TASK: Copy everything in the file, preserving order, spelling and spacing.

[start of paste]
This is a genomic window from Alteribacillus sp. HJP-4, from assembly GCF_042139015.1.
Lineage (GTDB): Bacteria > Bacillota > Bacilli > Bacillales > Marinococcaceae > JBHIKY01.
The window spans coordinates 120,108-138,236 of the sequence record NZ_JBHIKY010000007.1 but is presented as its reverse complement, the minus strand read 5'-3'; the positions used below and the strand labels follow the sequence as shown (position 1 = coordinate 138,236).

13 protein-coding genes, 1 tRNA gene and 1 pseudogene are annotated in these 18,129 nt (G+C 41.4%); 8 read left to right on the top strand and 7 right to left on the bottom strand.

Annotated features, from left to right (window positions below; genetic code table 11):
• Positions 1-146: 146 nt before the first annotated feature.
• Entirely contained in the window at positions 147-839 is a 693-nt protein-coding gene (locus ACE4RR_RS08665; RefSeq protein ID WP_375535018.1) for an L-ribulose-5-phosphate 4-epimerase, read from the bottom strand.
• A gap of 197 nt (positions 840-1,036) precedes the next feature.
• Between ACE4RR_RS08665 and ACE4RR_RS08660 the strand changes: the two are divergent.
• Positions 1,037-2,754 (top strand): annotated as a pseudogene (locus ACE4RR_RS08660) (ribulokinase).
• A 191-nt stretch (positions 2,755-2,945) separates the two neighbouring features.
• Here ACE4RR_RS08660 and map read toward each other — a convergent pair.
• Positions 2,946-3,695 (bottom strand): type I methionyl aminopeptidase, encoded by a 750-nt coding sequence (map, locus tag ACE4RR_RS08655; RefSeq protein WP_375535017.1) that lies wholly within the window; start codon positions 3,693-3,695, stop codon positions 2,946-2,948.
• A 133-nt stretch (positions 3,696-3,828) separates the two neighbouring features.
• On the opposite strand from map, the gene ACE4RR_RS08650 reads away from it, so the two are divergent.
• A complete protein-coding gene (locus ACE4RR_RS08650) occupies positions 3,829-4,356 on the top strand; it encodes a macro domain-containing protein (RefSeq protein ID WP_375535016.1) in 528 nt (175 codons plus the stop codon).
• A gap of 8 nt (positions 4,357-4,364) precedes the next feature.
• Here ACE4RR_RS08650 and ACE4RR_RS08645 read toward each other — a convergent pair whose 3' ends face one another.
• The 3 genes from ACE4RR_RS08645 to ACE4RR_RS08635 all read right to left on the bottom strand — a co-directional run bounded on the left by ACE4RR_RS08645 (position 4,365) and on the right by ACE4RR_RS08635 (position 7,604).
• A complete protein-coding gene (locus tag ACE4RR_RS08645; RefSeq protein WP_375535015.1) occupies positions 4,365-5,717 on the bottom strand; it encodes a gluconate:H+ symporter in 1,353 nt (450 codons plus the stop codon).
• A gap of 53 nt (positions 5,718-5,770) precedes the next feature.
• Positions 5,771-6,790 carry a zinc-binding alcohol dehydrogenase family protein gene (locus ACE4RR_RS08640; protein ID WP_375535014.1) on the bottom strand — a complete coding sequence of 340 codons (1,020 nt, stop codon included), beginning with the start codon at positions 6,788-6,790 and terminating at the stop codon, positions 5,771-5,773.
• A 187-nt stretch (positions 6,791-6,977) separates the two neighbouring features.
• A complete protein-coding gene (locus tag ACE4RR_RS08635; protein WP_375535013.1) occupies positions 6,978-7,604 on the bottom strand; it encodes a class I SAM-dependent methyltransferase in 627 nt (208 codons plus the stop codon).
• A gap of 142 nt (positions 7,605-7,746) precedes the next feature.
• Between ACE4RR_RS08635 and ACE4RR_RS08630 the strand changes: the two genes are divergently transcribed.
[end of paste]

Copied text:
This is a genomic window from Alteribacillus sp. HJP-4, from assembly GCF_042139015.1.
Lineage (GTDB): Bacteria > Bacillota > Bacilli > Bacillales > Marinococcaceae > JBHIKY01.
The window spans coordinates 120,108-138,236 of the sequence record NZ_JBHIKY010000007.1 but is presented as its reverse complement, the minus strand read 5'-3'; the positions used below and the strand labels follow the sequence as shown (position 1 = coordinate 138,236).

13 protein-coding genes, 1 tRNA gene and 1 pseudogene are annotated in these 18,129 nt (G+C 41.4%); 8 read left to right on the top strand and 7 right to left on the bottom strand.

Annotated features, from left to right (window positions below; genetic code table 11):
• Positions 1-146: 146 nt before the first annotated feature.
• Entirely contained in the window at positions 147-839 is a 693-nt protein-coding gene (locus ACE4RR_RS08665; RefSeq protein ID WP_375535018.1) for an L-ribulose-5-phosphate 4-epimerase, read from the bottom strand.
• A gap of 197 nt (positions 840-1,036) precedes the next feature.
• Between ACE4RR_RS08665 and ACE4RR_RS08660 the strand changes: the two are divergent.
• Positions 1,037-2,754 (top strand): annotated as a pseudogene (locus ACE4RR_RS08660) (ribulokinase).
• A 191-nt stretch (positions 2,755-2,945) separates the two neighbouring features.
• Here ACE4RR_RS08660 and map read toward each other — a convergent pair.
• Positions 2,946-3,695 (bottom strand): type I methionyl aminopeptidase, encoded by a 750-nt coding sequence (map, locus tag ACE4RR_RS08655; RefSeq protein WP_375535017.1) that lies wholly within the window; start codon positions 3,693-3,695, stop codon positions 2,946-2,948.
• A 133-nt stretch (positions 3,696-3,828) separates the two neighbouring features.
• On the opposite strand from map, the gene ACE4RR_RS08650 reads away from it, so the two are divergent.
• A complete protein-coding gene (locus ACE4RR_RS08650) occupies positions 3,829-4,356 on the top strand; it encodes a macro domain-containing protein (RefSeq protein ID WP_375535016.1) in 528 nt (175 codons plus the stop codon).
• A gap of 8 nt (positions 4,357-4,364) precedes the next feature.
• Here ACE4RR_RS08650 and ACE4RR_RS08645 read toward each other — a convergent pair whose 3' ends face one another.
• The 3 genes from ACE4RR_RS08645 to ACE4RR_RS08635 all read right to left on the bottom strand — a co-directional run bounded on the left by ACE4RR_RS08645 (position 4,365) and on the right by ACE4RR_RS08635 (position 7,604).
• A complete protein-coding gene (locus tag ACE4RR_RS08645; RefSeq protein WP_375535015.1) occupies positions 4,365-5,717 on the bottom strand; it encodes a gluconate:H+ symporter in 1,353 nt (450 codons plus the stop codon).
• A gap of 53 nt (positions 5,718-5,770) precedes the next feature.
• Positions 5,771-6,790 carry a zinc-binding alcohol dehydrogenase family protein gene (locus ACE4RR_RS08640; protein ID WP_375535014.1) on the bottom strand — a complete coding sequence of 340 codons (1,020 nt, stop codon included), beginning with the start codon at positions 6,788-6,790 and terminating at the stop codon, positions 5,771-5,773.
• A 187-nt stretch (positions 6,791-6,977) separates the two neighbouring features.
• A complete protein-coding gene (locus tag ACE4RR_RS08635; protein WP_375535013.1) occupies positions 6,978-7,604 on the bottom strand; it encodes a class I SAM-dependent methyltransferase in 627 nt (208 codons plus the stop codon).
• A gap of 142 nt (positions 7,605-7,746) precedes the next feature.
• Between ACE4RR_RS08635 and ACE4RR_RS08630 the strand changes: the two genes are divergently transcribed.